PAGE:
Jewish Journal

Fighting Hate Groups

Gov. Davis to introduce legislation that would strengthen hate crime laws

by Tom Tugend

Posted on Mar. 2, 2000 at 7:00 pm

Gov. Gray Davis has proposed far-reaching legislation to combat hate groups, which, he said, pose a "very serious threat to public safety."

His omnibus bill would strengthen existing laws by expanding the definition of a hate crime, automatically lengthening by three years prison terms of convicted felons whose crimes were motivated by hatred, and extending the statute of limitations covering hate crimes from one to three years.

In addition, the bill would upgrade from a misdemeanor to a felony violations of an existing law prohibiting paramilitary organizations, of which there are some 60 in the state, to engage in weapons practice.

Davis' proposed changes are based on the recommendations of a blue-ribbon advisory panel, appointed in the wake of the alleged shooting spree last August by Bufford O. Furrow Jr., who has been charged with killing a Filipino-American mail carrier and the wounding of three children, a teenager and an adult at the North Valley Jewish Community Center.

The panel was chaired by former Secretary of State Warren Christopher and former Gov. George Deukmejian, and, said David Lehrer, regional director of the Anti-Defamation League (ADL), worked in close consultation with his organization.

According to the panel's final report, there are now 36 hate groups in California, which "are involved in extensive recruitment directed primarily at young people."

In 1998, more than 1,800 hate crimes were reported in the state, 70 percent of them involving violence, against 2,136 victims. Of the 1,800 hate crimes, 226 were religion-motivated, the vast majority (176) directed against Jewish institutions and individuals.

ADL statistics for the same year, counting hate incidents in addition to hate crimes, showed 81 cases of vandalism against Jewish targets and 142 cases of harassment, for a total of 223, said Sue Stengel, Western States counsel for ADL.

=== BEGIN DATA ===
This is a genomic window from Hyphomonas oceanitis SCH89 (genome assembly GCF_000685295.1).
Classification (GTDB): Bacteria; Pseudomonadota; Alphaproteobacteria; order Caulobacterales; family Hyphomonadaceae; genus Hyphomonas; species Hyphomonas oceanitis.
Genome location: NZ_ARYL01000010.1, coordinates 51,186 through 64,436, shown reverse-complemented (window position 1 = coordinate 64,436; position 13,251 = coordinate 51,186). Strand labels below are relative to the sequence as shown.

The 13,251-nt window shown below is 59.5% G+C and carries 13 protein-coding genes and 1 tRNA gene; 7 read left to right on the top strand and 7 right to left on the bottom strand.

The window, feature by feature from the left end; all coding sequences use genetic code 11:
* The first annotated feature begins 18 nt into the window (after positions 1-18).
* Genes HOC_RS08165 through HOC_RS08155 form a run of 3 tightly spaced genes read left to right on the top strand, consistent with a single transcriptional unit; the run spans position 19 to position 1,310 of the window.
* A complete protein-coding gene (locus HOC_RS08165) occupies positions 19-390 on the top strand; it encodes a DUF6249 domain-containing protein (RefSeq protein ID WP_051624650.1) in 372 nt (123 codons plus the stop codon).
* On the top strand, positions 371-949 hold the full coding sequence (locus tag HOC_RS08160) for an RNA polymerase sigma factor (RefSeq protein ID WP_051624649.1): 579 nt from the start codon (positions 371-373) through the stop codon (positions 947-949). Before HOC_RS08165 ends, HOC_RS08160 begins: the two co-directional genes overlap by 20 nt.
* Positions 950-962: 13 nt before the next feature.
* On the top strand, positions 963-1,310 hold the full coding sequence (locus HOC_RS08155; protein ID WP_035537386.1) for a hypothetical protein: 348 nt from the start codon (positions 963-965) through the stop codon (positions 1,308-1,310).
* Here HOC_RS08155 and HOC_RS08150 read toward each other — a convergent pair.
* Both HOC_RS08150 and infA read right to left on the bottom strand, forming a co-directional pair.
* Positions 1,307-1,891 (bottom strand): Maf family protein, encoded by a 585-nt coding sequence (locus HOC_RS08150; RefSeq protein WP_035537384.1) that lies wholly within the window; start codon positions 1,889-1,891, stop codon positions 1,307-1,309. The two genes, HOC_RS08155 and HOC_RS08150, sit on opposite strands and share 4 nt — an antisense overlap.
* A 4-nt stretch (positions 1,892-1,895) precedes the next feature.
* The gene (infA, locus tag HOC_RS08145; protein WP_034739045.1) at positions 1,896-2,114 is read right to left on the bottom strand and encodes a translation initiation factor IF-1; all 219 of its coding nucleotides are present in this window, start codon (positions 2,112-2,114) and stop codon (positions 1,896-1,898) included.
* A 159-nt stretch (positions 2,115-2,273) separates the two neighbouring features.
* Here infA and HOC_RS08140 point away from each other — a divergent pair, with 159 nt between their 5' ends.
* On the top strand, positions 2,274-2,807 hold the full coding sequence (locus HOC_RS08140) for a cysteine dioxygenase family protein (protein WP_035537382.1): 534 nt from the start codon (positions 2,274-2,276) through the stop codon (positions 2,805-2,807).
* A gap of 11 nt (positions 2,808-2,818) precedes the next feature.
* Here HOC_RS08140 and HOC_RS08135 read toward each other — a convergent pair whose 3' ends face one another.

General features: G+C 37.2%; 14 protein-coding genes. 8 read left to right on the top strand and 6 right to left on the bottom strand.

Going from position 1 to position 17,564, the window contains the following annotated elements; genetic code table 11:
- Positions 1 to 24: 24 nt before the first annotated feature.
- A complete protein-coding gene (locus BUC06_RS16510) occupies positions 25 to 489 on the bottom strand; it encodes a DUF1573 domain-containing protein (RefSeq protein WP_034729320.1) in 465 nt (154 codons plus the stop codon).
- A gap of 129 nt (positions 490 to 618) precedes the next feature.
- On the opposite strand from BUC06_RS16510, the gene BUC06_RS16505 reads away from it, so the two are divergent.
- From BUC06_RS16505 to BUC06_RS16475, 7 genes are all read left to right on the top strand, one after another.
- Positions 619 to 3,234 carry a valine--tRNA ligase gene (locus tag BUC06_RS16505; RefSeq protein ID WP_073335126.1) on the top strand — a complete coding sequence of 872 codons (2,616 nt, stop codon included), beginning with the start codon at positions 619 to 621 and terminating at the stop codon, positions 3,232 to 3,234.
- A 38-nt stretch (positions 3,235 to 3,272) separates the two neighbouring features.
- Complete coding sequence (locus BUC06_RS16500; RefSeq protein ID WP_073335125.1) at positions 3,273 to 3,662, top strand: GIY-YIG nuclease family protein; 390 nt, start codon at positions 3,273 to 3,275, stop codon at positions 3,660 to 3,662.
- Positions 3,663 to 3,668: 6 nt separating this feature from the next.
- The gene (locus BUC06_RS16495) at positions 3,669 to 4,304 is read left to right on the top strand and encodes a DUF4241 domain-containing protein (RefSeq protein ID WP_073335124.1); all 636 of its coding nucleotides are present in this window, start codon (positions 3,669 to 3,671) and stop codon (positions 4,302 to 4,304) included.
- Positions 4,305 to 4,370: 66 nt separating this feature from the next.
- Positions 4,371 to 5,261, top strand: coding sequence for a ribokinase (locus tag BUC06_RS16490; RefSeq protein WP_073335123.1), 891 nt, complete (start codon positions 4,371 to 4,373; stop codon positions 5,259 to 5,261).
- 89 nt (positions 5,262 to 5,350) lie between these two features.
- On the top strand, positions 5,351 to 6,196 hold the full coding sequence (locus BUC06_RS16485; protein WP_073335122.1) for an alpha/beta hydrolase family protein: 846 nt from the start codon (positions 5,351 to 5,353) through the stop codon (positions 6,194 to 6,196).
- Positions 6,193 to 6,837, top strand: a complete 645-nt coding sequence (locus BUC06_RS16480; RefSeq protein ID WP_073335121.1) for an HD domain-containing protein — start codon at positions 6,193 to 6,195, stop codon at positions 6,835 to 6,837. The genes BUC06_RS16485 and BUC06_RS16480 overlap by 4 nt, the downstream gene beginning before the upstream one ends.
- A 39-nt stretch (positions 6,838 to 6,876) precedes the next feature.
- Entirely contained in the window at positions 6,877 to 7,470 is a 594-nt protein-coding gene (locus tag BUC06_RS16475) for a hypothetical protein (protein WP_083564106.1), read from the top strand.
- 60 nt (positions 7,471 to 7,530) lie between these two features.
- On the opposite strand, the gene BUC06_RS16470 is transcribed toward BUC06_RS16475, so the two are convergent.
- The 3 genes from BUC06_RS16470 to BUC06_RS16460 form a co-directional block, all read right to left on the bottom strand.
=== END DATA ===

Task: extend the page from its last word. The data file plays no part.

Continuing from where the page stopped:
One year earlier, the combined 1997 tally in the ADL survey came to only 180 cases of vandalism and harassment, but Lehrer is less concerned by the rise in numbers than by "the increasing virulence" of attacks by hate groups.

Davis, in his news conference at the Museum of Tolerance, noted that California was the "most diverse place on the planet," and that this very diversity tended to attract hate groups bent on "savage attacks."

One important, and evidently frustrating, problem cited by the panel report was the "unprecedented opportunity for hate groups to spread their message to young people" on the Internet.

According to the report, there are more than 1,000 Internet sites operated by hate groups and paramilitary outfits.

However, since expression of even the most abhorrent ideas are protected by the First Amendment, the panel called for Internet-access companies to regulate themselves and distribute information regarding computer filters that block hate sites.

Lehrer endorsed this approach and said that ADL has developed a "HateFilter" software program to block hate sites, which can be downloaded by accessing www.adl.org.

In a related development, ADL charged that Yahoo!, one of the nation's largest and most popular Internet companies, continues to host dozens of anti-Semitic and racist clubs.

By doing so, Yahoo! is violating its own service guidelines and "enabling haters to organize, attract recruits and disseminate offensive material," said Abraham H. Foxman, ADL's national director.

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